Oral History as a Transformational Process

In Della Pollock’s Remembering; Oral History Performance, Pollock touches on various processes that bring memory into being. She defines performance as a “process of materializing historical reflection in live representation as both a form (a container) and a means (a catalyst) of social action” (Oral History Performance, 1). Pollock’s focus throughout this article is the obligation that we all possess of remembering and letting others remember. We must use our memory as well as our language, bodies, interactions and “response-ability” to open up and share ideas of change. She explores many other performers who use performance as something that not only brings “movement and sound to words and flesh to feeling” but opens people up to possibilities of change (5). The idea of “poiesis” is prevalent throughout this entire article. The idea of creating memory within a community and evoking a response that inspires action. Utilizing one’s body, as well as spoken word, can transport an audience to a certain time and place.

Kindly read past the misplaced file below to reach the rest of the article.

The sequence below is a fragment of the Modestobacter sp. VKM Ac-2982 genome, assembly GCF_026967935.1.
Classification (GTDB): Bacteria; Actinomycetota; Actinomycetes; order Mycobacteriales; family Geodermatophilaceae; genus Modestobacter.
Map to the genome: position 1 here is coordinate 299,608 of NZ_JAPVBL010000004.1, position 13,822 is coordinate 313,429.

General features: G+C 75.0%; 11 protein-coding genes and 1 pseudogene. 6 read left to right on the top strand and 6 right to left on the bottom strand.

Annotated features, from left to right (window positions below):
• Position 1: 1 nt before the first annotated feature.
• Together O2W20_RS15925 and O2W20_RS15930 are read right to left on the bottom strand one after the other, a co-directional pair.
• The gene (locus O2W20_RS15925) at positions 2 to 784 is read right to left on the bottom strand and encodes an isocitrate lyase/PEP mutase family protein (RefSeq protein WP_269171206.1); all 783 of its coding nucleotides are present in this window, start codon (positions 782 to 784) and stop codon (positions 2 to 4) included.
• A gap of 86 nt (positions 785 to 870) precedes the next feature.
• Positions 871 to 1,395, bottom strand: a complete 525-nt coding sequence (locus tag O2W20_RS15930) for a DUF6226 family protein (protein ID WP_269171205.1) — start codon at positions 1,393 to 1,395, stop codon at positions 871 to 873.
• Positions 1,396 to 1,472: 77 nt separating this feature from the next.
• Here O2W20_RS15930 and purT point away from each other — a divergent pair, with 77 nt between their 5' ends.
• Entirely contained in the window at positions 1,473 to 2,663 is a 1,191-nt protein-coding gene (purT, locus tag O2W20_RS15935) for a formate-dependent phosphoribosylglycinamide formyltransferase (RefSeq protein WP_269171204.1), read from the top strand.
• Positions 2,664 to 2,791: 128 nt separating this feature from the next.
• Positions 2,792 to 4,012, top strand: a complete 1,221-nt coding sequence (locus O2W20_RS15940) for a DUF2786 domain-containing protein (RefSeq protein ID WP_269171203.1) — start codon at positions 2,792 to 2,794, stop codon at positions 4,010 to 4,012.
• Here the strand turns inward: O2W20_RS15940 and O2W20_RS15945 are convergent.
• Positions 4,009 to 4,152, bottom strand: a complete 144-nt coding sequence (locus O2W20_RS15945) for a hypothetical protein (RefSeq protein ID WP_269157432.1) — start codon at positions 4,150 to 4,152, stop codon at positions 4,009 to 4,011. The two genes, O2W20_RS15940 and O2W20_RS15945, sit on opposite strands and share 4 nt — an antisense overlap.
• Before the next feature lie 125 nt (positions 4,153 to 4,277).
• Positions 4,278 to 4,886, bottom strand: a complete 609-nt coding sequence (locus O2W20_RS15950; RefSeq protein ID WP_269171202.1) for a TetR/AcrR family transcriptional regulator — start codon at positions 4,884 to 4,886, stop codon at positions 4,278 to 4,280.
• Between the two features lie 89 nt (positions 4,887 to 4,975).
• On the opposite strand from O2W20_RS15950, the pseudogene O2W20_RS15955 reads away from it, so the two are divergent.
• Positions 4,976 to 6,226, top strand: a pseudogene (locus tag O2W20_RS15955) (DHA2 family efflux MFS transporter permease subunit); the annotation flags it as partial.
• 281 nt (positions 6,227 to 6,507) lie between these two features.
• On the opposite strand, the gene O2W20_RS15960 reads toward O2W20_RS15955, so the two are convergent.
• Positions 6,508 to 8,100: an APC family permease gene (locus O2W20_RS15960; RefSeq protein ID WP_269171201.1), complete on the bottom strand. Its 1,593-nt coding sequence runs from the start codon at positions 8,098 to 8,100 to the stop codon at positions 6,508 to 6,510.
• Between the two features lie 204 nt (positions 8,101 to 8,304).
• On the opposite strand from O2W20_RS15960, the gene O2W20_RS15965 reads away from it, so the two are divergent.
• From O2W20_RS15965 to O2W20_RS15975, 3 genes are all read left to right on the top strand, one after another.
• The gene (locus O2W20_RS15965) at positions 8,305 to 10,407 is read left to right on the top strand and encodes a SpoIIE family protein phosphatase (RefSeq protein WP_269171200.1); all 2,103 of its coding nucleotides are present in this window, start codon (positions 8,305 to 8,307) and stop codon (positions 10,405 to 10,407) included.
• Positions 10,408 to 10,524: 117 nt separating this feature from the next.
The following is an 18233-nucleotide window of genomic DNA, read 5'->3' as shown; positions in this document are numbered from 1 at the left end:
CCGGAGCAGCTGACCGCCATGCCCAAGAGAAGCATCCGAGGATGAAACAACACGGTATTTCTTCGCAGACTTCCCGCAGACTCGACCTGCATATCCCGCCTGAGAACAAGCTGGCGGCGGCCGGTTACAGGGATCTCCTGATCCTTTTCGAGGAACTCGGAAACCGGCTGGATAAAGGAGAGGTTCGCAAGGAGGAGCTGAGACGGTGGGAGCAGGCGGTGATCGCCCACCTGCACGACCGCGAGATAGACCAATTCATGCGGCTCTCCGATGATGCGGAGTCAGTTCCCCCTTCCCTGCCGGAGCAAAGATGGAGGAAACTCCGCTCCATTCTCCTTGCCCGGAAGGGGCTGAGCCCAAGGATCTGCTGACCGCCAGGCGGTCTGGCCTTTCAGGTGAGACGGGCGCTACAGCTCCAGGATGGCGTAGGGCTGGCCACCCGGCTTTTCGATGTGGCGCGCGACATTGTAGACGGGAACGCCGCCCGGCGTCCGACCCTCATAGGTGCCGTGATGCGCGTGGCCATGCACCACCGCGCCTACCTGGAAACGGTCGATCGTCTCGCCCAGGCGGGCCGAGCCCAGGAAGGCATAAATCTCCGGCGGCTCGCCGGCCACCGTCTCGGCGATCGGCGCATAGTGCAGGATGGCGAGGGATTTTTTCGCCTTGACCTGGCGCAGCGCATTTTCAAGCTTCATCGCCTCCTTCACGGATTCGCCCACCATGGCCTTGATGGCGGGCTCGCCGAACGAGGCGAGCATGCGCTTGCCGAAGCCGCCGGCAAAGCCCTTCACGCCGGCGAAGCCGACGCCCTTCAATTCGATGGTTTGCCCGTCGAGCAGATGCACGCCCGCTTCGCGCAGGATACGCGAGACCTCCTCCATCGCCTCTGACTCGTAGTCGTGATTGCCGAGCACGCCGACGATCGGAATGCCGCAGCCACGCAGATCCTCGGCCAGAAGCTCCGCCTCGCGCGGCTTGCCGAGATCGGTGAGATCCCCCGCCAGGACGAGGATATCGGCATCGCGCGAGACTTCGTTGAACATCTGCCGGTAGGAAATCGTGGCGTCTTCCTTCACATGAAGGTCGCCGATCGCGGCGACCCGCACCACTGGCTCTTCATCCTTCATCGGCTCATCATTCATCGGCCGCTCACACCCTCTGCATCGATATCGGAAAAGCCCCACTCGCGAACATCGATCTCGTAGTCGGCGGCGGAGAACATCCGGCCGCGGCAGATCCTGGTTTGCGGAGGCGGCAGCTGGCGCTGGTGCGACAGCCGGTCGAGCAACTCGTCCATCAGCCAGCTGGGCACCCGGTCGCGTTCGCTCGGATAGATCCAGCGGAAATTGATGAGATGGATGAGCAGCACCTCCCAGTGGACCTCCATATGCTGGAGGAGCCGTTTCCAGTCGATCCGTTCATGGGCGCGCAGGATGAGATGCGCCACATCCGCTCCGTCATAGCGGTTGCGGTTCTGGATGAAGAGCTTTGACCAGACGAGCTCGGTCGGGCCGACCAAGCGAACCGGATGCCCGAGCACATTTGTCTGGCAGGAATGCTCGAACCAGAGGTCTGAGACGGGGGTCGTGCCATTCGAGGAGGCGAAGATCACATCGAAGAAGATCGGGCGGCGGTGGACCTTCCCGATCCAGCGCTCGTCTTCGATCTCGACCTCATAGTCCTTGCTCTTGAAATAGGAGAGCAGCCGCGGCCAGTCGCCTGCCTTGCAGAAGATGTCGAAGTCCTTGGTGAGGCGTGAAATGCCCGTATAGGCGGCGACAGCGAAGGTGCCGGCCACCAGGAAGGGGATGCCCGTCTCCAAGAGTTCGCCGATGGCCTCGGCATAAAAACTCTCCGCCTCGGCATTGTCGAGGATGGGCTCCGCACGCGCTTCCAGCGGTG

After reading this article, I recalled a town in Colombia- San Jose de Apartado- that I learned about in Geography last year. It is a small “peace community” that is fighting against the many armies trying to invade. It uses a technique called “dignity through memory” that preserves the memory of the people via memorials and helps the community remember the tragedies. By doing so, they are stronger and more powerful in their resistance and create a sense of dignity throughout the entire community. Keeping events- tragic or blissful- close in your heart and mind can make a difference without one even knowing it. The people of San Jose de Apartado use other techniques besides “dignity through memory” such as declaring themselves a “Peace Community”, not carrying weapons, not give information to or participate in any of the armies that want their land. They have resisted the armies for a long time now and have found their peace techniques very successful. This may not be considered a “performance”, in the sense that there is no audience, but it is an example for many to follow. Solidarity and perseverance have kept these strong people alive.




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